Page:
September 21st, 2017
Editor’s note: Anne-Christine Hertz is a Swedish inventor who works at Health Technology Centre of Halland. Today, she shares a story of how the Centre used Street View to invent a device that helps elderly with Alzheimer’s.
A few weeks ago I met 75-year-old Lars Jonsson and his wife Ingrid. They married when Lars was 40 and have lived a happy, fulfilling life together. Lars also suffers from dementia.
Every three seconds someone develops dementia, a condition that creates disability and dependency among many elderly, robbing them of memory and judgment. It’s not only overwhelming and stressful for those suffering, but also their loved ones. It was tough on Ingrid when her husband suddenly had trouble recalling the memories they’d spent a lifetime creating.
We met Lars and Ingrid when they came to test a device we invented to improve the lives of dementia patients. It’s called BikeAround, and it pairs a stationary bike with Google Street View projected on a big screen to take patients on a virtual ride down memory lane, letting them pedal around a place they have visited in the past. As Lars sat in the saddle, Ingrid suggested we take him back to the city and church in which they got married. Lars’s face flickered with happiness as the church rose up before him. The expression on his wife’s face when she knew for sure that he remembered was heartwarming
The development of the BikeAround system, which is now owned by health care company Camanio Care, started back in 2010 at Health Technology Center in Halland, Sweden. We were conducting research on dementia, and noticed people living with the disease were given different access to physical activity depending on which municipality they were living in. Since it’s often recommended that dementia patients perform physical activities to stimulate both physical and mental health, this was an issue. We wanted to find a way to motivate the elderly with dementia to exercise more, in a safe and secure way.
Our strongest memories are tied inexorably to location. It’s no coincidence, when you think about any big memory or past event, your first thought is often “Where was I when that happened?” BikeAround taps into this idea by combining mental and physical stimulation—surrounding the patient with places they recognize through the Street View images, and then having them pedal and steer through them. Scientists think this kind of pairing produces dopamine in the brain and has the potential to affect memory management in a profound way.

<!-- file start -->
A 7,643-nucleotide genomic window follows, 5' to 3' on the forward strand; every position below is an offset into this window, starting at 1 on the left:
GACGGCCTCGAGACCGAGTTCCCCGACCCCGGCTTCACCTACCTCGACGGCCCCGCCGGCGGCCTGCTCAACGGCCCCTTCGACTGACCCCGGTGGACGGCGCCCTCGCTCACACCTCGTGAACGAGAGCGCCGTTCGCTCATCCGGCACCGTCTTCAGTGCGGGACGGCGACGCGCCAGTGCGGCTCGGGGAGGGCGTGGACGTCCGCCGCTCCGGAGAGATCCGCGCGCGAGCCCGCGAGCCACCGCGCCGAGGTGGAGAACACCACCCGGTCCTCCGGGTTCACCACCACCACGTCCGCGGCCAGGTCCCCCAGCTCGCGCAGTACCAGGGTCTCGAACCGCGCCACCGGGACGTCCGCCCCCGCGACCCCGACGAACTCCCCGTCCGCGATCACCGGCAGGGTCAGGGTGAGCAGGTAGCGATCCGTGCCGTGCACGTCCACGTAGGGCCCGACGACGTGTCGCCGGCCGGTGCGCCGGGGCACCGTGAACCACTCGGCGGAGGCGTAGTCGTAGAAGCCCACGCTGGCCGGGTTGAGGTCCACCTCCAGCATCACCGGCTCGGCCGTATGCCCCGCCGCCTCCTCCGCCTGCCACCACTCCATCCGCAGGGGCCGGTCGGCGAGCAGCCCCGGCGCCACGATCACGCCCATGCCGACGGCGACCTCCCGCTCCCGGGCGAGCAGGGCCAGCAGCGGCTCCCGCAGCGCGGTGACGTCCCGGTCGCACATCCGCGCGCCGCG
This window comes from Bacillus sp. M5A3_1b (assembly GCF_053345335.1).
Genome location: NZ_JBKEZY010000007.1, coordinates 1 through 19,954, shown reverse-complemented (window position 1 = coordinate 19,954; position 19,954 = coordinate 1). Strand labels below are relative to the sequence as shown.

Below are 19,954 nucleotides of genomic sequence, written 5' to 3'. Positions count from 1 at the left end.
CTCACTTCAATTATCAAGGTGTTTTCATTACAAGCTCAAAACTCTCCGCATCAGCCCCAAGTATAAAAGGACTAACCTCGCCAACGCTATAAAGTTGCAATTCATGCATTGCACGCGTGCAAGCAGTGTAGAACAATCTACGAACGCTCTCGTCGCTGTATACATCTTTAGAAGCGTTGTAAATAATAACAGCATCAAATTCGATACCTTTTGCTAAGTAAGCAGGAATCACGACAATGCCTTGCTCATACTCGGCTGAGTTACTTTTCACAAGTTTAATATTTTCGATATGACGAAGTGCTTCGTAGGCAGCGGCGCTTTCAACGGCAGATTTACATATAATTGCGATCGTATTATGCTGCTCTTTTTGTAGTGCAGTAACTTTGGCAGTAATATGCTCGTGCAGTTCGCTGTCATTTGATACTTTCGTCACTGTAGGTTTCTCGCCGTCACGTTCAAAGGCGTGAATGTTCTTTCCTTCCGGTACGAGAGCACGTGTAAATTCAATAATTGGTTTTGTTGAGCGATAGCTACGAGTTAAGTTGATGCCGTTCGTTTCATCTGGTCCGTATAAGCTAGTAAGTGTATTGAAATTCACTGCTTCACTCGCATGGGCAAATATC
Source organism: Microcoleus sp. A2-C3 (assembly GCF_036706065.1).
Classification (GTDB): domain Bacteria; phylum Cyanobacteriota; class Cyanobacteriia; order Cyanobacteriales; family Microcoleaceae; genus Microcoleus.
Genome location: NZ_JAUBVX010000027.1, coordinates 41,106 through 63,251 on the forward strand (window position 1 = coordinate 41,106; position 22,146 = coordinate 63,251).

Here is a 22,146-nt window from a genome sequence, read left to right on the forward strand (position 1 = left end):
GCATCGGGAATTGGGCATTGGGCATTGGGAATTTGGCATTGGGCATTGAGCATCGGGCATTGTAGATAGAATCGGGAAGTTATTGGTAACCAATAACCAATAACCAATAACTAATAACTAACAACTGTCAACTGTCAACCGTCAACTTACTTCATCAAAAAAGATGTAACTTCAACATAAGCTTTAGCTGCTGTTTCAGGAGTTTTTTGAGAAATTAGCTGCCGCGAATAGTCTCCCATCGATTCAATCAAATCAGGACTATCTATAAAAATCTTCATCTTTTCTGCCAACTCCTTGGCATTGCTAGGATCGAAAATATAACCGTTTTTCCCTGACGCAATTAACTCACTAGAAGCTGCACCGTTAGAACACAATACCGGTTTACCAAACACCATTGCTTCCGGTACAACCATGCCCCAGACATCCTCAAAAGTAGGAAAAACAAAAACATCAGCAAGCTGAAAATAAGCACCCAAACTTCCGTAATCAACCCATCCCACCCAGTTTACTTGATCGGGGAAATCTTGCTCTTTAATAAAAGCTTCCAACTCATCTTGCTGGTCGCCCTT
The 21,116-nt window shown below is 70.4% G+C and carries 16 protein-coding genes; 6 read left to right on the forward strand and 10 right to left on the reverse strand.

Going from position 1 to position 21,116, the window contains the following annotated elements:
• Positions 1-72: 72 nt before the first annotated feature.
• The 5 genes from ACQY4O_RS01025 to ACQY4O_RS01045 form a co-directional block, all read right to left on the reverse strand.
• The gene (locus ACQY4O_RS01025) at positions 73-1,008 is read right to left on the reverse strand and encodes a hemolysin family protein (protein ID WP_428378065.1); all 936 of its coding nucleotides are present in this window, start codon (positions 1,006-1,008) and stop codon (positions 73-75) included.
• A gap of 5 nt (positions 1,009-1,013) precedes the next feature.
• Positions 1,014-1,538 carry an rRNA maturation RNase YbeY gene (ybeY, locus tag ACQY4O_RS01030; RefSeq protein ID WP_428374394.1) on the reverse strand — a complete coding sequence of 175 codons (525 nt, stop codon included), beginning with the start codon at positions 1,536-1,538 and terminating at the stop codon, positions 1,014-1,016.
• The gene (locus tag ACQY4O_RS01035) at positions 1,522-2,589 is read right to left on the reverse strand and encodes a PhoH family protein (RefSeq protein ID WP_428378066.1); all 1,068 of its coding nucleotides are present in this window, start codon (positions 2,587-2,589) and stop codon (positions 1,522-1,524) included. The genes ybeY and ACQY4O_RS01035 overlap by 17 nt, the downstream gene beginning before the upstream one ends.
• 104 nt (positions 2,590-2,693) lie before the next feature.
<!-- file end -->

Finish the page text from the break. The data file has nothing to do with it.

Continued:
Today is World Alzheimer’s Day, a time when people and organizations from all over the world concentrate their efforts on raising awareness of this disease for which there’s no cure. Researchers all over the world are trying to find new ways to increase quality of life for the people affected by the disease. The experience with Lars—and many others patients—proves we’ve developed not just a product for improving health, but something that creates emotion and connects people. Patients often find the BikeAround solution so fascinating—so comforting—they don’t want to get off. Neighborhoods they grew up in. Parks they played in as a child. Family visits to the seaside. They remember again. That’s a feeling of freedom.
I have always looked at digitization and technology as a catalyst to open up the world not just to the tech savvy, but also to the elderly, who often live in digital exclusion. We’re excited about having found a way to bring happiness to many people living with dementia and their relatives. But what’s also exciting to me is that this is just one example of how technology can be harnessed to make a real impact on people’s lives. If we look beyond ourselves and unleash our imaginations, there’s no limit to what we can do to help others.